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Eastern Africa

EASTERN AFRICA

BURUNDI* (18 October)

An FAO Crop and Food Supply Assessment Mission which visited Burundi from 6 to 17 October 1996 estimated the 1996 second season foodcrops production at about 1.634 million tons, 2 percent lower than in the previous year and some 8 percent below the 1988-93 pre-crisis level. The Mission based its estimate on production surveys of the second crop season undertaken earlier in the year and on information provided by Provincial Directorates.

The 1996 second season foodcrops started under generally favourable agroclimatic and security conditions. In the important cereal growing areas of the North and Northeast, weather and security conditions remained satisfactory and production was higher than anticipated and reached above normal levels. By contrast, dry spells in April and May reduced bean production by about 30 percent in Gitega, Rutana and Makamba provinces. Further, Bubanza, Cibitoké and Karuzi provinces were seriously affected by the civil strife during the season which prevented crop tending. Production is estimated to be reduced in these provinces by as much as 50 percent.

Based on aerial surveys of much of the country and field visits of the northern, central and southern provinces, the Mission estimated the 1996 third season foodcrops, harvesting of which was well advanced, at 615 000 tons, slightly lower than in the previous year and 11 percent below normal. Generally favourable growing conditions prevailed during the season and there was no noticeable disease. However, the output was reduced because of low levels of plantings in areas affected by the civil strife, such as Bubanza and Cibitoke provinces, and irregular rains in parts.

The Mission forecast the aggregate food production for 1996 at 3.5 million tons, some 3 percent down from 1995 and 4 percent below the 1988-93 pre-crisis level. This comprises 273 000 tons of cereals, 324 000 tons of pulses, 1.36 million tons of roots and tubers and 1.54 million tons of bananas. Considering normal consumption requirements, the deficit in 1996 is estimate at 53 000 tons of cereals and 69 000 tons of pulses. Commercial imports and food aid distributions until July 1996 amounted to 31 000 tons of cereals and 7 000 tons of pulses, leaving a gap of 22 000 tons of cereals and 62 000 tons of pulses in the second half of the year which will remain uncovered due to the current trade sanctions.

Planting of the 1997 A season is underway in most areas, except in Bubanza and Cibitoke where the security situation is precarious. The rains were on time in most areas, but the distribution is very irregular and dry spells lasting for three weeks from late September to mid-October have delayed planting in Karuzi and Makamba provinces. More rains are urgently needed to avoid reductions in plantings and yields. Production is anticipated to be affected by local shortages and high prices of seeds, lack of fertilizers and pesticides.

The food supply situation has tightened since July following sharp increases in prices of basic staples beans and bananas, as well as processed food. The food situation of large sections of the displaced and vulnerable population gives cause for concern.

DJIBOUTI (4 October)

A timely onset of the rainy season in September improved conditions of pastures and animals throughout the country, particularly in southern areas where precipitation was above average.

Food aid assistance continues to be distributed to some 50 000 farmers and pastoralists affected by severe losses of livestock, the main economic activity in rural areas, following dry weather late in 1995. The food situation is also tight for large numbers of vulnerable population in urban and rural areas.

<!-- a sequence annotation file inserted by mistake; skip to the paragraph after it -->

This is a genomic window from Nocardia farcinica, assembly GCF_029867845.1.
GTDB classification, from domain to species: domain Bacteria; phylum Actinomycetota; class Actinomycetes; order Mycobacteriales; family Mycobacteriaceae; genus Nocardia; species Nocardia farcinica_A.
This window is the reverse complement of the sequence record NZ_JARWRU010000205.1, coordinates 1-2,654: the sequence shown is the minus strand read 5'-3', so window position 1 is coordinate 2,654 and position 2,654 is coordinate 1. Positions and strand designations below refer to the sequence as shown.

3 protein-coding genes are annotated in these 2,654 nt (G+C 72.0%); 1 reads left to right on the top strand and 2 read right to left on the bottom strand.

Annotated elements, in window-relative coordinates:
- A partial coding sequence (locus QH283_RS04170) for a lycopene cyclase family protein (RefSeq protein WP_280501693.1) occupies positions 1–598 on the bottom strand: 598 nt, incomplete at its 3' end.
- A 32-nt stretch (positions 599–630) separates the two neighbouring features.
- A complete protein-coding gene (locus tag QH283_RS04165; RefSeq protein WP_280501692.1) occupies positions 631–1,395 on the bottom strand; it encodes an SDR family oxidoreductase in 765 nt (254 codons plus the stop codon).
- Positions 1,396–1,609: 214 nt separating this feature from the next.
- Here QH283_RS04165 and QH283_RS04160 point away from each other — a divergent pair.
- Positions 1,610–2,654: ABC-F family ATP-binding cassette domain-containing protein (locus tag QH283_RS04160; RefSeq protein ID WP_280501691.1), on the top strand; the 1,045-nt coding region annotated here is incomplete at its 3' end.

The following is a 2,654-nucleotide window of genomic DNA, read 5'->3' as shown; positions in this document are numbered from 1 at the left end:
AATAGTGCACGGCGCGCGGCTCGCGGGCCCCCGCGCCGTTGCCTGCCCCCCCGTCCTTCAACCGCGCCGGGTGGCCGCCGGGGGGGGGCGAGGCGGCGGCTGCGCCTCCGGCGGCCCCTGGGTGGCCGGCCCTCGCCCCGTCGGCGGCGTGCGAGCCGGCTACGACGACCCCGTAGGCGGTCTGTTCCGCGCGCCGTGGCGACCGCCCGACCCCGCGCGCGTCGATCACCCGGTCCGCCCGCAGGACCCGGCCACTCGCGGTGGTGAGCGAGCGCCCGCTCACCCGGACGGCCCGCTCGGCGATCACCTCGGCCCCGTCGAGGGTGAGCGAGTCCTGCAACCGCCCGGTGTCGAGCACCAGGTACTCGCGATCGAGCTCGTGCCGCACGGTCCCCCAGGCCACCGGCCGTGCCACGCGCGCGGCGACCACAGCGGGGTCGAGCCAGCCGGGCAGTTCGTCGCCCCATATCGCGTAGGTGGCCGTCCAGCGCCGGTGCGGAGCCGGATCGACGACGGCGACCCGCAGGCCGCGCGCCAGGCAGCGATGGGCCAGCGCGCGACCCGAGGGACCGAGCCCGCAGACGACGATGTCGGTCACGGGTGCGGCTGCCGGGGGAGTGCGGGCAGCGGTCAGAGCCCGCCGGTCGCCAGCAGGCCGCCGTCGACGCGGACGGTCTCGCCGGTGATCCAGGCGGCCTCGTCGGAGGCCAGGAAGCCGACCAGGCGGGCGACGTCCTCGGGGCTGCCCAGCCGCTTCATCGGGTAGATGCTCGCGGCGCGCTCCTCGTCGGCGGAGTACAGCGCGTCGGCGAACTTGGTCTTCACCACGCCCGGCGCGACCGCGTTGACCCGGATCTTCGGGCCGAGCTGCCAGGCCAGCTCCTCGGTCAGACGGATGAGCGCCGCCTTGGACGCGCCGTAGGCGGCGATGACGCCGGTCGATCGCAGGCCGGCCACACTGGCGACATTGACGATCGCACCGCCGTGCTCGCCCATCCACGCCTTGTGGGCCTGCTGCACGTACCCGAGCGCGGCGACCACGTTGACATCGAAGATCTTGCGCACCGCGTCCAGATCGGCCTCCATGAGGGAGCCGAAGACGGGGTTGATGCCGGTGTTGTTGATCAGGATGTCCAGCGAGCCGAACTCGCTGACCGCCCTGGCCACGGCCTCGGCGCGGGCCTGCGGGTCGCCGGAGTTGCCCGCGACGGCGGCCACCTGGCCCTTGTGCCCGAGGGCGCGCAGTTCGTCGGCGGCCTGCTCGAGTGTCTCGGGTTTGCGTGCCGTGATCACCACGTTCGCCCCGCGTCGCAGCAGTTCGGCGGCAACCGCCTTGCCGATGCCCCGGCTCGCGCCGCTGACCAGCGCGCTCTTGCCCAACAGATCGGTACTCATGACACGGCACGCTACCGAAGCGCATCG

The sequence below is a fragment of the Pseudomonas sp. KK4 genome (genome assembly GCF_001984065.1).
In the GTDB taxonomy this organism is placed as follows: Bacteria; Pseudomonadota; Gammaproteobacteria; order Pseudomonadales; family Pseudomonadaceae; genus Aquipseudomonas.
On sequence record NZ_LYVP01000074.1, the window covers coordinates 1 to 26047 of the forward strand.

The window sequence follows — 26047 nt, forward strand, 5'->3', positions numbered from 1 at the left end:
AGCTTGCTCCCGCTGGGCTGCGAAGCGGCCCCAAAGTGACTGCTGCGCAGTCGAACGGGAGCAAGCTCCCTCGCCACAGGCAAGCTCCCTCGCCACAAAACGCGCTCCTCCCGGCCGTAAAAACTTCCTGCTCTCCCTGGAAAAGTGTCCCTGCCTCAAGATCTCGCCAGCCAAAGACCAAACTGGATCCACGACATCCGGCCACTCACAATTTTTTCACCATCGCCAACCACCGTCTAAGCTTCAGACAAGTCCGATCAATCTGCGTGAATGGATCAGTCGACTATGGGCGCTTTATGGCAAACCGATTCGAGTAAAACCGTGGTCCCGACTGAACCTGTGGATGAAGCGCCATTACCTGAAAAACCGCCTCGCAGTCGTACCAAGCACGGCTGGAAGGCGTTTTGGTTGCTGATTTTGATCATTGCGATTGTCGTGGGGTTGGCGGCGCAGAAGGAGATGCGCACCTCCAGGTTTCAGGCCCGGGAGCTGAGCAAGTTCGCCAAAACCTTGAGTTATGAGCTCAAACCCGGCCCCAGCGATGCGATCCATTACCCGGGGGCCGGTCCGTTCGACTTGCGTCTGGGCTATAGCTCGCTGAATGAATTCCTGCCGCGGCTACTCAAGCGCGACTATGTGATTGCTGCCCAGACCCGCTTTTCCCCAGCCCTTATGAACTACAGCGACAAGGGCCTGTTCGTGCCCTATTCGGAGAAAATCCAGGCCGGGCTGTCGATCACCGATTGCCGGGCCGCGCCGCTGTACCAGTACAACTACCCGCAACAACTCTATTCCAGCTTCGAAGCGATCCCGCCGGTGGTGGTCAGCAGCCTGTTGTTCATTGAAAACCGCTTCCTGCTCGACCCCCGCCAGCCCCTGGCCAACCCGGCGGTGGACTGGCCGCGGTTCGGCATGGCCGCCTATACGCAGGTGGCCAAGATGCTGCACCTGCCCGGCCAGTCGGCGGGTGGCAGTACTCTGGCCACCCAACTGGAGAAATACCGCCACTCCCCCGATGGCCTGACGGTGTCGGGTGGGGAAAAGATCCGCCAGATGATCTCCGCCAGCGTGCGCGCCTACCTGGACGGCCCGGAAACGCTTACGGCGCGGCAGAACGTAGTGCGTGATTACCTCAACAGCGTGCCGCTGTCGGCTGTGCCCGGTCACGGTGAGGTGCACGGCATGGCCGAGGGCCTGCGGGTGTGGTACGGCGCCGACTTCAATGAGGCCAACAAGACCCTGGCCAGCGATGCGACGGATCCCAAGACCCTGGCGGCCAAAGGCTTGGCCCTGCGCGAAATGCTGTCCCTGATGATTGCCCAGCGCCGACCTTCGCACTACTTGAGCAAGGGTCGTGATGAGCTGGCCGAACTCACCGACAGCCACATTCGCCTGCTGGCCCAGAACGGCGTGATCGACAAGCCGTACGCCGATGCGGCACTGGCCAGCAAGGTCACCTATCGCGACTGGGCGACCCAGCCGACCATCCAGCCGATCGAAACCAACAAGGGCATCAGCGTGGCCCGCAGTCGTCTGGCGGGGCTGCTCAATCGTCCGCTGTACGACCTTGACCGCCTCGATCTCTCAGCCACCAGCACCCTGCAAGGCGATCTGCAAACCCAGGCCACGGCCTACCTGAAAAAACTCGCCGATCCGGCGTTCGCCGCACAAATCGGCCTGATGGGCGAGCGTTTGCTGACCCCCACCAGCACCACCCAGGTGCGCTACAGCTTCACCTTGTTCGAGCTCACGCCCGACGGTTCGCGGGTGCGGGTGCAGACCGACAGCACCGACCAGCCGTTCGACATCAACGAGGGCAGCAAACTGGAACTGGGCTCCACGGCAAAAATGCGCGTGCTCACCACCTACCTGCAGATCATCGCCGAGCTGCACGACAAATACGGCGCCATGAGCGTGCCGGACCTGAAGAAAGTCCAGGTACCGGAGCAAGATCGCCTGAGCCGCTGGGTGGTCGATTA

ERITREA (15 October)

Harvesting of the 1996 cereal crops is about to start. The overall outlook is uncertain. Cumulative rains have been normal to above normal in the cereal growing areas of southern Highlands and crop prospects are generally satisfactory. However, parts of the Lowlands have been affected by erratic rains and a dry spell in July; crops are anticipated to be poor in these areas. Latest estimates of the area planted to grains indicate an increase of 4 percent from last year’s level. Availability of agricultural inputs has been adequate and the pest situation generally calm.

Prices of cereals, which had risen since June reflecting the poor harvest of 1995 and the low levels of stocks, remained stable in the past month as a result of active commercial imports and expected arrival of substantial amounts of food aid in November. Livestock prices have decreased drastically reflecting shortages of grain. The food situation remains tight for large number of vulnerable population. Against estimated food aid requirements of 191 000 tons in 1996, pledges until the end of September amounted to about 90 000 tons.

An FAO/WFP Crop and Food Supply Assessment Mission is scheduled to visit the country in early November to estimate the cereal production and import requirements in 1996, including food aid.

ETHIOPIA* (7 October)

More normal rains in September, following heavy precipitation in the past months, benefited developing crops of the 1996 main “meher” season. Despite localized crop losses due to widespread floods during the season, overall prospects for the harvest, about to start, are favourable. The area planted is estimated slightly higher than the above average level of last year reflecting firm prices. Prices were supported by local purchases of grain by donors for food aid distribution to vulnerable population and building-up of emergency stocks. Yields are expected to be good as a result of abundant rains and a slight improvement in the distribution of fertilizers and other agricultural inputs. Pests incidence, though high this year, has been successfully controlled. While harvest prospects are generally favourable, production is anticipated to be reduced in several areas affected by floods, including the traditionally food deficit areas of Wallaita in the North Omo zone. Food aid is already being distributed to about 100 000 persons affected by housing, infrastructure and crop losses to floods, mainly in Gambella region and along the Awash river in central areas.